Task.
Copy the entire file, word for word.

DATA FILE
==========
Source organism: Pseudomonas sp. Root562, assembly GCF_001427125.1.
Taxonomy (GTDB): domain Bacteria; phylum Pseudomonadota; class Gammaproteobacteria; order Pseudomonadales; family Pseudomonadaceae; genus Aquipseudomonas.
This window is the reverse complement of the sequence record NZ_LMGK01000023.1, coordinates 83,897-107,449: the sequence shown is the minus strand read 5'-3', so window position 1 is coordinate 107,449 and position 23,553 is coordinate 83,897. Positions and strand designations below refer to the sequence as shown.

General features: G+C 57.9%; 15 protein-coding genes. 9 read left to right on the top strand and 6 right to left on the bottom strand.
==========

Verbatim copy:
Source organism: Pseudomonas sp. Root562, assembly GCF_001427125.1.
Taxonomy (GTDB): domain Bacteria; phylum Pseudomonadota; class Gammaproteobacteria; order Pseudomonadales; family Pseudomonadaceae; genus Aquipseudomonas.
This window is the reverse complement of the sequence record NZ_LMGK01000023.1, coordinates 83,897-107,449: the sequence shown is the minus strand read 5'-3', so window position 1 is coordinate 107,449 and position 23,553 is coordinate 83,897. Positions and strand designations below refer to the sequence as shown.

General features: G+C 57.9%; 15 protein-coding genes. 9 read left to right on the top strand and 6 right to left on the bottom strand.